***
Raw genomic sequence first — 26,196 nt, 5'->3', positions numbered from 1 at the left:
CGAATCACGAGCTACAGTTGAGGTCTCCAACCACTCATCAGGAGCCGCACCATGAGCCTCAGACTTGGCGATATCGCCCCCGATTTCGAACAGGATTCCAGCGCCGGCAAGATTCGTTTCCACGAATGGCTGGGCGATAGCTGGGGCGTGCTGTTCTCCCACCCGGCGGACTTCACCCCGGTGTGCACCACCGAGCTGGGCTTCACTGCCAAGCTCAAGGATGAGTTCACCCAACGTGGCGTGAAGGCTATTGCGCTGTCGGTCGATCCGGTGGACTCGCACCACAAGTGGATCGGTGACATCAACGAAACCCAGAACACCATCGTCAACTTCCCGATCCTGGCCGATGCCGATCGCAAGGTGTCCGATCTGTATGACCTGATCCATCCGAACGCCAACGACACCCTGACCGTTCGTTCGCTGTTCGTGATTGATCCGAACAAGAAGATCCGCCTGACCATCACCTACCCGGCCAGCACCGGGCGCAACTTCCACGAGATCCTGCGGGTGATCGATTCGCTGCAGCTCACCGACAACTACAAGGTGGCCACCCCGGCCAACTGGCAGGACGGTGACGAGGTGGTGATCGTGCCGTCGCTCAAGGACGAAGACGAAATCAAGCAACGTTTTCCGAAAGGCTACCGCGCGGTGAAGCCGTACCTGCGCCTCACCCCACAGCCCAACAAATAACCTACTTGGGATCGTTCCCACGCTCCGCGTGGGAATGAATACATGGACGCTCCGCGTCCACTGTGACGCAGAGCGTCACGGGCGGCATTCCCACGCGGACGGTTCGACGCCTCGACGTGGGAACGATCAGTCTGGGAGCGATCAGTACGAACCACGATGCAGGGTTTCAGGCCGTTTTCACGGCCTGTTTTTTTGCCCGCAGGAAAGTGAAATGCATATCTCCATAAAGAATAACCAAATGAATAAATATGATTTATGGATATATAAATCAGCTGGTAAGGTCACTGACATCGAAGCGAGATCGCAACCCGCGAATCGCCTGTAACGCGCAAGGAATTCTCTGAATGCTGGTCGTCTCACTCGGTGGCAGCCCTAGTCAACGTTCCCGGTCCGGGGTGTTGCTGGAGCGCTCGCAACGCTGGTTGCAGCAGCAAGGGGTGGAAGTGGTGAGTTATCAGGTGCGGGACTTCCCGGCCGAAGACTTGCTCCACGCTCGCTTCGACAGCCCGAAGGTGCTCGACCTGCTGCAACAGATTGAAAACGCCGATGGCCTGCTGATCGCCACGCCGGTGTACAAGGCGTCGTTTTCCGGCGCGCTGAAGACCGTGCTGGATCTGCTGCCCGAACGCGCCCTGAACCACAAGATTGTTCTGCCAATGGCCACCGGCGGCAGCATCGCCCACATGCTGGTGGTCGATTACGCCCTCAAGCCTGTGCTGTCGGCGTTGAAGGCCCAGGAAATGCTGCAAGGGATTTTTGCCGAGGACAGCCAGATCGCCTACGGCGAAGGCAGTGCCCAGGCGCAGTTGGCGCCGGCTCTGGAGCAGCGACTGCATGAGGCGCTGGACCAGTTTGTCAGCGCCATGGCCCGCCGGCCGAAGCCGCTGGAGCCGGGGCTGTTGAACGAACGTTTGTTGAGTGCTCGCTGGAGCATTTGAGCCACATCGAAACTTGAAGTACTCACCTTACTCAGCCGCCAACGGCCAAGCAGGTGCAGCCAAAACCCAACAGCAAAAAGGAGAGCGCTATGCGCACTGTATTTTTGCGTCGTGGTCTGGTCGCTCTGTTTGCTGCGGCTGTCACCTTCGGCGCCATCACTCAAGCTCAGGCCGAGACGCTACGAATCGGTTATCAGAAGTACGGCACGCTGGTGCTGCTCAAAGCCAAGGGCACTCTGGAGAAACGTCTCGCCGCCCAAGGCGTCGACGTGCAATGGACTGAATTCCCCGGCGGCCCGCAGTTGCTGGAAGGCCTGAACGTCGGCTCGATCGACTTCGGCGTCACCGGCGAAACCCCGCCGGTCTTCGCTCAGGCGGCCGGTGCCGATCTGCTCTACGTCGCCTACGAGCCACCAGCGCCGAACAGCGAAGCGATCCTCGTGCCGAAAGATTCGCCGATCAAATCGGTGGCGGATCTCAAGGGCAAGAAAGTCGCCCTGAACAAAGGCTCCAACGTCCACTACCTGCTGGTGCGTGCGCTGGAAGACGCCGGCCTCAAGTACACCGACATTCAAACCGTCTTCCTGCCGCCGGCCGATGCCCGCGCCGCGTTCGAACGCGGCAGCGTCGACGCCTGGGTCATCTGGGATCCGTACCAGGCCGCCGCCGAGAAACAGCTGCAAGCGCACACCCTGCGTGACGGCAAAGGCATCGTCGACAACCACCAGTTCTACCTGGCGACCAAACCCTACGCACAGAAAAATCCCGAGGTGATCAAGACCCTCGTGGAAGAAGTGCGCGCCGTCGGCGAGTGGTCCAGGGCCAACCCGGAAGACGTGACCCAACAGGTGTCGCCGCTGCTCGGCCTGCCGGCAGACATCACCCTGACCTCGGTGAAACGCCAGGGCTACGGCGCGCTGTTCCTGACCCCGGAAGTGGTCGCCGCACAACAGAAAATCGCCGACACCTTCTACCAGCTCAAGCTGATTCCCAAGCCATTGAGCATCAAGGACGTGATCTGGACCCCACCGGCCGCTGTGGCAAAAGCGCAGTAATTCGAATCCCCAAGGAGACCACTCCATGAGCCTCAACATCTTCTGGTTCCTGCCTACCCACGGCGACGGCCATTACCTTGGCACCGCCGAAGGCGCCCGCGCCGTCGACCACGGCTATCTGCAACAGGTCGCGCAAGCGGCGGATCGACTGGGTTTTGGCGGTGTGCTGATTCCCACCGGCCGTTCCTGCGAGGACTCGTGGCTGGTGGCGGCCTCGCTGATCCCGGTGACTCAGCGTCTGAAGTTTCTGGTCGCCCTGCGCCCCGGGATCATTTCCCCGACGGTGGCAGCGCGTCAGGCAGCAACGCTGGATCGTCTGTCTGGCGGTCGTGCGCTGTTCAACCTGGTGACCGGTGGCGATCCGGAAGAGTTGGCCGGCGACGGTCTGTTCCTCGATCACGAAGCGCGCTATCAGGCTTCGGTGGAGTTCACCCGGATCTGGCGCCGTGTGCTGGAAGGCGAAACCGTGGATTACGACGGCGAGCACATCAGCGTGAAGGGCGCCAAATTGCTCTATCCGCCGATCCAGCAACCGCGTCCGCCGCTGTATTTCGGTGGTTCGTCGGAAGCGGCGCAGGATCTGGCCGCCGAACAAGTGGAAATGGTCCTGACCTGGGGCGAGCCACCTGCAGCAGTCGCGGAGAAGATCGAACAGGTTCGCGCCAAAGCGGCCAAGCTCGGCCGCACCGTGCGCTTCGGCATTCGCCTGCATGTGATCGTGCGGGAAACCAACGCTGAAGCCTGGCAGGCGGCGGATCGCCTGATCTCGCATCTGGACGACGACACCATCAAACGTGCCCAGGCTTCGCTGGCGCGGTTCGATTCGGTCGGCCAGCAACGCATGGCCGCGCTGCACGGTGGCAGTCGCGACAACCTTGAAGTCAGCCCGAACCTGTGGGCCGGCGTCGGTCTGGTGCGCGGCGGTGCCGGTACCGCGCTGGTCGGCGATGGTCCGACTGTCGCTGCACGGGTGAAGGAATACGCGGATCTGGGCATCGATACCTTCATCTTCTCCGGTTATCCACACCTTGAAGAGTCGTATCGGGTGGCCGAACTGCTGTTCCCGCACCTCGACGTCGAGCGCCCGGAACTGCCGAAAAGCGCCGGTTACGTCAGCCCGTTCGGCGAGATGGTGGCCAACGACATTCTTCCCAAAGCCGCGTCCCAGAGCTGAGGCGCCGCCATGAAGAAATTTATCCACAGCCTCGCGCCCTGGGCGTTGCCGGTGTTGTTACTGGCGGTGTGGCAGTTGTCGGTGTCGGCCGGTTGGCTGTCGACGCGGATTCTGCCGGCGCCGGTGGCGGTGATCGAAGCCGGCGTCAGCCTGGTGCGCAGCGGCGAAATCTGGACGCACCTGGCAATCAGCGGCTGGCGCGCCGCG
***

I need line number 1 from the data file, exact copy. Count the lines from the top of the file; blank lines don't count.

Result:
Raw genomic sequence first — 26,196 nt, 5'->3', positions numbered from 1 at the left: